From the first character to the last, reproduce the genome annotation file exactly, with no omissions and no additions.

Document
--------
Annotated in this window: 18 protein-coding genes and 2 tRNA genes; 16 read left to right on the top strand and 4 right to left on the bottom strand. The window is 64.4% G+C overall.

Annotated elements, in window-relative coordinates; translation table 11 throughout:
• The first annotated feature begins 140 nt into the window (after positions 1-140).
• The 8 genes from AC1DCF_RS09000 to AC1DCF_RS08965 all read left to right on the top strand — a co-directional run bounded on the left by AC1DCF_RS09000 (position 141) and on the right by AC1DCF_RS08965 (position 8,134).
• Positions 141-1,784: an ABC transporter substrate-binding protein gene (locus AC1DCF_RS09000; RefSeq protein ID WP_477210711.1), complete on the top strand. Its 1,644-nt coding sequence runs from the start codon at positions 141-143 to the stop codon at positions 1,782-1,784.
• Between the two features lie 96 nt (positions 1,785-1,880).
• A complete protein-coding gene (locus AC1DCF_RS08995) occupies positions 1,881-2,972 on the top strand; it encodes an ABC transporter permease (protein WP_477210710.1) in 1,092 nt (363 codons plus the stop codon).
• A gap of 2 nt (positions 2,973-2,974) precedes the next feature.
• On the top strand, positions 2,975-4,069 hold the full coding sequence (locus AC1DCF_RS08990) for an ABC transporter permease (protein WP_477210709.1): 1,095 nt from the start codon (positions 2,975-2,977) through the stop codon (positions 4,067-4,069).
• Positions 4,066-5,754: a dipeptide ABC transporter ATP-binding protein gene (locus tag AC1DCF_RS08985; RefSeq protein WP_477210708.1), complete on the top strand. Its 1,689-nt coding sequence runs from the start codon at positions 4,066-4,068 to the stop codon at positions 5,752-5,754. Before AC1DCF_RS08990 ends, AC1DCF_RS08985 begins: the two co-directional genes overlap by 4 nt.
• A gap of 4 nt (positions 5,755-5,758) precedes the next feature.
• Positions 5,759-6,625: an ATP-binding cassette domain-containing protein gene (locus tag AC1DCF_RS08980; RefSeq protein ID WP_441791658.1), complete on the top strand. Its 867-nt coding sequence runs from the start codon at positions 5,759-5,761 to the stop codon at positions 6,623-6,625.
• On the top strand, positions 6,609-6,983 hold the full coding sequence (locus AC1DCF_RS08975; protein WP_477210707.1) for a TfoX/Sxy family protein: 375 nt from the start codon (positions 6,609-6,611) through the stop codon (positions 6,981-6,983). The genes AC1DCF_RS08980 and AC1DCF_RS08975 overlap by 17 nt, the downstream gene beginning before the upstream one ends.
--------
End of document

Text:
Annotated in this window: 18 protein-coding genes and 2 tRNA genes; 16 read left to right on the top strand and 4 right to left on the bottom strand. The window is 64.4% G+C overall.

Annotated elements, in window-relative coordinates; translation table 11 throughout:
• The first annotated feature begins 140 nt into the window (after positions 1-140).
• The 8 genes from AC1DCF_RS09000 to AC1DCF_RS08965 all read left to right on the top strand — a co-directional run bounded on the left by AC1DCF_RS09000 (position 141) and on the right by AC1DCF_RS08965 (position 8,134).
• Positions 141-1,784: an ABC transporter substrate-binding protein gene (locus AC1DCF_RS09000; RefSeq protein ID WP_477210711.1), complete on the top strand. Its 1,644-nt coding sequence runs from the start codon at positions 141-143 to the stop codon at positions 1,782-1,784.
• Between the two features lie 96 nt (positions 1,785-1,880).
• A complete protein-coding gene (locus AC1DCF_RS08995) occupies positions 1,881-2,972 on the top strand; it encodes an ABC transporter permease (protein WP_477210710.1) in 1,092 nt (363 codons plus the stop codon).
• A gap of 2 nt (positions 2,973-2,974) precedes the next feature.
• On the top strand, positions 2,975-4,069 hold the full coding sequence (locus AC1DCF_RS08990) for an ABC transporter permease (protein WP_477210709.1): 1,095 nt from the start codon (positions 2,975-2,977) through the stop codon (positions 4,067-4,069).
• Positions 4,066-5,754: a dipeptide ABC transporter ATP-binding protein gene (locus tag AC1DCF_RS08985; RefSeq protein WP_477210708.1), complete on the top strand. Its 1,689-nt coding sequence runs from the start codon at positions 4,066-4,068 to the stop codon at positions 5,752-5,754. Before AC1DCF_RS08990 ends, AC1DCF_RS08985 begins: the two co-directional genes overlap by 4 nt.
• A gap of 4 nt (positions 5,755-5,758) precedes the next feature.
• Positions 5,759-6,625: an ATP-binding cassette domain-containing protein gene (locus tag AC1DCF_RS08980; RefSeq protein ID WP_441791658.1), complete on the top strand. Its 867-nt coding sequence runs from the start codon at positions 5,759-5,761 to the stop codon at positions 6,623-6,625.
• On the top strand, positions 6,609-6,983 hold the full coding sequence (locus AC1DCF_RS08975; protein WP_477210707.1) for a TfoX/Sxy family protein: 375 nt from the start codon (positions 6,609-6,611) through the stop codon (positions 6,981-6,983). The genes AC1DCF_RS08980 and AC1DCF_RS08975 overlap by 17 nt, the downstream gene beginning before the upstream one ends.